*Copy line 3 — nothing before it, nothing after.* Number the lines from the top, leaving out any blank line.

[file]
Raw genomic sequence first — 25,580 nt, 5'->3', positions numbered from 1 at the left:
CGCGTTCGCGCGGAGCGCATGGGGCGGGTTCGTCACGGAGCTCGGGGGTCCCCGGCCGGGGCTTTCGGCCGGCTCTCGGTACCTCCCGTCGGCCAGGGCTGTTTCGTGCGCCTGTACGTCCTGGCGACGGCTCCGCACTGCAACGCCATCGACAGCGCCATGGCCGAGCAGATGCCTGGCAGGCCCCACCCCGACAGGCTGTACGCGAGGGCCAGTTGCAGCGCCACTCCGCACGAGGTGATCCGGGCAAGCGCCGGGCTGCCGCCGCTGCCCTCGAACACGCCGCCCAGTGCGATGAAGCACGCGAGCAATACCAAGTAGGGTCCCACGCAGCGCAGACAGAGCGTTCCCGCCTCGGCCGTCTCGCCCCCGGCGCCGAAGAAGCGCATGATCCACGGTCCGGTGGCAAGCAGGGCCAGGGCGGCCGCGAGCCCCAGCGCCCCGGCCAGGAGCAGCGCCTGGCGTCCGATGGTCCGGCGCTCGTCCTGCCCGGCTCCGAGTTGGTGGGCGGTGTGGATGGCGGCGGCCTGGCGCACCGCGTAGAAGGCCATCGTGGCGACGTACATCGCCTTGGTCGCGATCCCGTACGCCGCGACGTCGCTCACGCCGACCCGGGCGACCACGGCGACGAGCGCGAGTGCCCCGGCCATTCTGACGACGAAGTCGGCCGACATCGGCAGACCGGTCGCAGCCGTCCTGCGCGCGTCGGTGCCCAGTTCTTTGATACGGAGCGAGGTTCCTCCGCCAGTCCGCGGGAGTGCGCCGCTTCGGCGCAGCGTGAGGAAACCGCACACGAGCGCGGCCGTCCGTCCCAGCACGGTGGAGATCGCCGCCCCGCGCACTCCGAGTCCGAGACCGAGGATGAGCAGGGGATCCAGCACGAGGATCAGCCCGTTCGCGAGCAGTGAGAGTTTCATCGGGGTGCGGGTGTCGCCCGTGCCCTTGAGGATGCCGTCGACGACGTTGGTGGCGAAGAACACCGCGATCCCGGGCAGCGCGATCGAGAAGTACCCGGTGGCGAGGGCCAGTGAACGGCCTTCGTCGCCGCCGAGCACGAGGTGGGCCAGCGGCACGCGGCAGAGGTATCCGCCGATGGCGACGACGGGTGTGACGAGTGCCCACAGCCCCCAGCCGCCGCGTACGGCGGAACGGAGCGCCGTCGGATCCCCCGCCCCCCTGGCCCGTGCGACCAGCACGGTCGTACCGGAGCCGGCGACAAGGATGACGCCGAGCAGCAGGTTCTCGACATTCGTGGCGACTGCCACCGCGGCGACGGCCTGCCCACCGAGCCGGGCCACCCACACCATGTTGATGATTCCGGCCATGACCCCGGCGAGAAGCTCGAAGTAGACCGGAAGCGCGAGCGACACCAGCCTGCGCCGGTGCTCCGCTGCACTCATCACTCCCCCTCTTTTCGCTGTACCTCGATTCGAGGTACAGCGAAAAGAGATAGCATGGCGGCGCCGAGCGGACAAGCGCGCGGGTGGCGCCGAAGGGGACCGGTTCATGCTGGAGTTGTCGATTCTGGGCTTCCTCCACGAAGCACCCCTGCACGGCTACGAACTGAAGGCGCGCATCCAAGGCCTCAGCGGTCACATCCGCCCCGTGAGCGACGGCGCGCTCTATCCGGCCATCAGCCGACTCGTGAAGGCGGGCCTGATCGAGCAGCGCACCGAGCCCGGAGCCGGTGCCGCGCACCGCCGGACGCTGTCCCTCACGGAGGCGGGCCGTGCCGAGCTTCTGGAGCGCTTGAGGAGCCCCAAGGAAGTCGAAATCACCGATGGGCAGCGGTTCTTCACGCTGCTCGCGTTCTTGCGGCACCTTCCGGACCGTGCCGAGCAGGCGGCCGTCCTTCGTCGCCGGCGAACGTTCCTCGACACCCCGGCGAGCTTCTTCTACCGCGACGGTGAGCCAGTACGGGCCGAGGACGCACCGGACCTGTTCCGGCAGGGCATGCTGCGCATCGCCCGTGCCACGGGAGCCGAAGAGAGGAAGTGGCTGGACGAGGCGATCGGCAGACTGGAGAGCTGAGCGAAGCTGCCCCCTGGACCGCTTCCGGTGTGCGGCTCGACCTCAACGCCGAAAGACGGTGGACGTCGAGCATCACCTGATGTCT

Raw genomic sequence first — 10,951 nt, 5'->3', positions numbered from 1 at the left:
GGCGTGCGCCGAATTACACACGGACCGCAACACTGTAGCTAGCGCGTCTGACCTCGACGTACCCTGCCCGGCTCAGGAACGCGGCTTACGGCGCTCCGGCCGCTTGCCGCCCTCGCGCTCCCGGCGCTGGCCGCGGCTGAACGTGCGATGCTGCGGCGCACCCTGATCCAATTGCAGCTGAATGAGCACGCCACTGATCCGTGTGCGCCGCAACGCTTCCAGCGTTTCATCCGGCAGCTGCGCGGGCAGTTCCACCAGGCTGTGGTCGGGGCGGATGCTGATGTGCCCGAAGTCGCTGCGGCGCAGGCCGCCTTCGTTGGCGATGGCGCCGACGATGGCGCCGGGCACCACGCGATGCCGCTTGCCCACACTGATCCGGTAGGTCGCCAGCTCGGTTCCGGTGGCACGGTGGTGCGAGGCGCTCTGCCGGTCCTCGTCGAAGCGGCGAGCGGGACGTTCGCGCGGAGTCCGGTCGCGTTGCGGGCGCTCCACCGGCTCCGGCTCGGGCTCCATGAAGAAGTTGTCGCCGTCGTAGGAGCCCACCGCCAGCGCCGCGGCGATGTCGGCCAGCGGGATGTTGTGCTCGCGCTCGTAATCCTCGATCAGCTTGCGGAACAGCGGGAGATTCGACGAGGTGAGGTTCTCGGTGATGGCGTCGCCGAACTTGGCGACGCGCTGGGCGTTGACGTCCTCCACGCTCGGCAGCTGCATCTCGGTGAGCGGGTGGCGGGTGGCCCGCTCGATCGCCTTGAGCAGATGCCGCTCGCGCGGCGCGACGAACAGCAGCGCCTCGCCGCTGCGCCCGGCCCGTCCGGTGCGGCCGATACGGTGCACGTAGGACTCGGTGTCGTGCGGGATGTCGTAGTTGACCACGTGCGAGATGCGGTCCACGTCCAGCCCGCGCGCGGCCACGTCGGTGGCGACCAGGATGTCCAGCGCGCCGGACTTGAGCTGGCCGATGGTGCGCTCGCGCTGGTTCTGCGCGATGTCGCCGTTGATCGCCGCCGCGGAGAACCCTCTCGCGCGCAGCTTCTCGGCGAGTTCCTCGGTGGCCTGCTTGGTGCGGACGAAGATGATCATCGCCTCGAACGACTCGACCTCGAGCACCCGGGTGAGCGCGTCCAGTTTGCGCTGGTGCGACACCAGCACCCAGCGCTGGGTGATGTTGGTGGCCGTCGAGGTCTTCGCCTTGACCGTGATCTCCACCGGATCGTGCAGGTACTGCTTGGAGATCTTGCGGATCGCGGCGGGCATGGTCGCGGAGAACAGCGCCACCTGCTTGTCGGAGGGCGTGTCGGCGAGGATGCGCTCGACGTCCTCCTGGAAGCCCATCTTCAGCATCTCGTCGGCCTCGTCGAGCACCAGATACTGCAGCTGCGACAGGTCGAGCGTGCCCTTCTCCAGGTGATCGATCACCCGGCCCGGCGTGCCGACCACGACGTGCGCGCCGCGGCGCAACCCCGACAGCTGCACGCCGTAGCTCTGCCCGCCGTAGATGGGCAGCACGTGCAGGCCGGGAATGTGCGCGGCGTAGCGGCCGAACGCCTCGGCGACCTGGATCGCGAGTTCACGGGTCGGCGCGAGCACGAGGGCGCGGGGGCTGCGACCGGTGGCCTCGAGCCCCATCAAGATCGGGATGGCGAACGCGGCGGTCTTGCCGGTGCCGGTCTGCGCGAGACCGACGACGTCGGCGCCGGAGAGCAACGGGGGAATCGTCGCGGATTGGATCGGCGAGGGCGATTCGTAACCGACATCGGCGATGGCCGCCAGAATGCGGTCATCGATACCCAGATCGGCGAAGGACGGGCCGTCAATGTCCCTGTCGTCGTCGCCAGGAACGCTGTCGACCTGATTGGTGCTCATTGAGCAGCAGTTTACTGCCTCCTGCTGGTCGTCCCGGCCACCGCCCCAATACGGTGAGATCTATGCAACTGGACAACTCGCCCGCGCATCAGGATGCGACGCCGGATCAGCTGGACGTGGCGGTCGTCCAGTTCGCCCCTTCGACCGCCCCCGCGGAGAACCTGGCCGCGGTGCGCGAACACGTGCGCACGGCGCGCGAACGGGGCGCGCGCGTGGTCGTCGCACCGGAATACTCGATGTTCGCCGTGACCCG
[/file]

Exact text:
Raw genomic sequence first — 10,951 nt, 5'->3', positions numbered from 1 at the left: